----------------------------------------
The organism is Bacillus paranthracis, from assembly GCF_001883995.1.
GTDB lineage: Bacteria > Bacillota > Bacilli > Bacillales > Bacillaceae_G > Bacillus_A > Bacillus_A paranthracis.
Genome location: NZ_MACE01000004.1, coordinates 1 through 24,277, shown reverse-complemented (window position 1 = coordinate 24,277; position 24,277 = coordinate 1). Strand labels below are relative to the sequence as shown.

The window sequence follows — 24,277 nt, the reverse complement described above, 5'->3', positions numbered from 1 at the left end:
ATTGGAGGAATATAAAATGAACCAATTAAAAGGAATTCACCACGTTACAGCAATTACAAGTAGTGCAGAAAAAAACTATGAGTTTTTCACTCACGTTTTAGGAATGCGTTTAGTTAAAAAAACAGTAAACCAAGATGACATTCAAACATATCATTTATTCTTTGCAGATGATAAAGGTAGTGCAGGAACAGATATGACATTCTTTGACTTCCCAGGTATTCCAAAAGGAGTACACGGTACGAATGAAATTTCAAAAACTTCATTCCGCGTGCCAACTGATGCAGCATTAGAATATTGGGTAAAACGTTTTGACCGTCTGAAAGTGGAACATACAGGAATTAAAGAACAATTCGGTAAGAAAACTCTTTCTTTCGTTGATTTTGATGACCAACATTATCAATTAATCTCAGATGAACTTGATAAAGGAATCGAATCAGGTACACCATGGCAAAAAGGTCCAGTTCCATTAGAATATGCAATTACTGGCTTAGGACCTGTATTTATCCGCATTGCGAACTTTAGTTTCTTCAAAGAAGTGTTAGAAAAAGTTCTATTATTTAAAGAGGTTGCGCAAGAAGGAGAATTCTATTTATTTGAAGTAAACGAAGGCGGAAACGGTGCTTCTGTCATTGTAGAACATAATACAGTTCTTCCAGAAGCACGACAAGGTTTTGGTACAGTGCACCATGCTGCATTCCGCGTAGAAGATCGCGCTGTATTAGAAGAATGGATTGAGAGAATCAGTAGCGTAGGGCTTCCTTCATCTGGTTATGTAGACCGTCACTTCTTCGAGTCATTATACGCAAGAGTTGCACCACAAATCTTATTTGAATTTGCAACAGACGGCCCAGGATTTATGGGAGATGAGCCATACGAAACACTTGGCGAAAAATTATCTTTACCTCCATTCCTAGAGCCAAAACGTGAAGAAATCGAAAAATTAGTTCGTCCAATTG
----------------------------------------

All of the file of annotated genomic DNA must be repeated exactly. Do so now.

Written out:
The organism is Bacillus paranthracis, from assembly GCF_001883995.1.
GTDB lineage: Bacteria > Bacillota > Bacilli > Bacillales > Bacillaceae_G > Bacillus_A > Bacillus_A paranthracis.
Genome location: NZ_MACE01000004.1, coordinates 1 through 24,277, shown reverse-complemented (window position 1 = coordinate 24,277; position 24,277 = coordinate 1). Strand labels below are relative to the sequence as shown.

The window sequence follows — 24,277 nt, the reverse complement described above, 5'->3', positions numbered from 1 at the left end:
ATTGGAGGAATATAAAATGAACCAATTAAAAGGAATTCACCACGTTACAGCAATTACAAGTAGTGCAGAAAAAAACTATGAGTTTTTCACTCACGTTTTAGGAATGCGTTTAGTTAAAAAAACAGTAAACCAAGATGACATTCAAACATATCATTTATTCTTTGCAGATGATAAAGGTAGTGCAGGAACAGATATGACATTCTTTGACTTCCCAGGTATTCCAAAAGGAGTACACGGTACGAATGAAATTTCAAAAACTTCATTCCGCGTGCCAACTGATGCAGCATTAGAATATTGGGTAAAACGTTTTGACCGTCTGAAAGTGGAACATACAGGAATTAAAGAACAATTCGGTAAGAAAACTCTTTCTTTCGTTGATTTTGATGACCAACATTATCAATTAATCTCAGATGAACTTGATAAAGGAATCGAATCAGGTACACCATGGCAAAAAGGTCCAGTTCCATTAGAATATGCAATTACTGGCTTAGGACCTGTATTTATCCGCATTGCGAACTTTAGTTTCTTCAAAGAAGTGTTAGAAAAAGTTCTATTATTTAAAGAGGTTGCGCAAGAAGGAGAATTCTATTTATTTGAAGTAAACGAAGGCGGAAACGGTGCTTCTGTCATTGTAGAACATAATACAGTTCTTCCAGAAGCACGACAAGGTTTTGGTACAGTGCACCATGCTGCATTCCGCGTAGAAGATCGCGCTGTATTAGAAGAATGGATTGAGAGAATCAGTAGCGTAGGGCTTCCTTCATCTGGTTATGTAGACCGTCACTTCTTCGAGTCATTATACGCAAGAGTTGCACCACAAATCTTATTTGAATTTGCAACAGACGGCCCAGGATTTATGGGAGATGAGCCATACGAAACACTTGGCGAAAAATTATCTTTACCTCCATTCCTAGAGCCAAAACGTGAAGAAATCGAAAAATTAGTTCGTCCAATTG